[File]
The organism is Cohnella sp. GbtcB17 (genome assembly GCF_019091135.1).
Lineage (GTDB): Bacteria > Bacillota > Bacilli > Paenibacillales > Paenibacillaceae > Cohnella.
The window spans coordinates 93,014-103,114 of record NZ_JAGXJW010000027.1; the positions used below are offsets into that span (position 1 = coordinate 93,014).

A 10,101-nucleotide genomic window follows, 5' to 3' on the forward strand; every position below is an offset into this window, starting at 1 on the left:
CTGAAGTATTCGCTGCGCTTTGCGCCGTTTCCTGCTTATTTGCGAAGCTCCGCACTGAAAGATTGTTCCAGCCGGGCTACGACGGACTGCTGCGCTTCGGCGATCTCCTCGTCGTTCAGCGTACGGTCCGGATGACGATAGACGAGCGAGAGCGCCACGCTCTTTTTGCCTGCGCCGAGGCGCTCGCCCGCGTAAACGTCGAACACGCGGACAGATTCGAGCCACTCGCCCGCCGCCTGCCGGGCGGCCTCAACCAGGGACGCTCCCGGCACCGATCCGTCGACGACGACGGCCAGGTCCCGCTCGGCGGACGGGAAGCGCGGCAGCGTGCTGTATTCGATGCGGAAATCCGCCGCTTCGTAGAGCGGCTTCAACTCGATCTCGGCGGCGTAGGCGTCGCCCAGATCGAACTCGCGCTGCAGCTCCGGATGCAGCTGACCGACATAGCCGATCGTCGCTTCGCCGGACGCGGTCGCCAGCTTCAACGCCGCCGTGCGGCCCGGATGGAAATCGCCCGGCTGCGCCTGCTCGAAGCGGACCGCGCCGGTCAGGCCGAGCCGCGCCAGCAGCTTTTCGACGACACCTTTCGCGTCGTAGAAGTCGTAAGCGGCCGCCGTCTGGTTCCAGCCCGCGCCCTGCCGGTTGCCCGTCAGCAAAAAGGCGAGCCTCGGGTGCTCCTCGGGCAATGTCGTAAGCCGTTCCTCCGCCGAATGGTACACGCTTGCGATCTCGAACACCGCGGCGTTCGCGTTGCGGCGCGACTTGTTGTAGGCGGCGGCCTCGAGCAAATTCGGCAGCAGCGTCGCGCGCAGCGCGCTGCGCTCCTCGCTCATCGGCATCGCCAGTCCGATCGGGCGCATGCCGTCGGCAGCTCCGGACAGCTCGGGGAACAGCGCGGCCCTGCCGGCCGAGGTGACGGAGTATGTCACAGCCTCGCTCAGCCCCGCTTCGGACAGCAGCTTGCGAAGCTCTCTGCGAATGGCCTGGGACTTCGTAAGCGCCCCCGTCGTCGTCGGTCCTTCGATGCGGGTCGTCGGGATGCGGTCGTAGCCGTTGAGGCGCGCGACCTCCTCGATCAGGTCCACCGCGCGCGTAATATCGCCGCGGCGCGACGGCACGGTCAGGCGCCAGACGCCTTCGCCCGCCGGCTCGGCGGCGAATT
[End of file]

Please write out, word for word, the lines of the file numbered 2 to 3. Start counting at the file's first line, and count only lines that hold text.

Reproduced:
Lineage (GTDB): Bacteria > Bacillota > Bacilli > Paenibacillales > Paenibacillaceae > Cohnella.
The window spans coordinates 93,014-103,114 of record NZ_JAGXJW010000027.1; the positions used below are offsets into that span (position 1 = coordinate 93,014).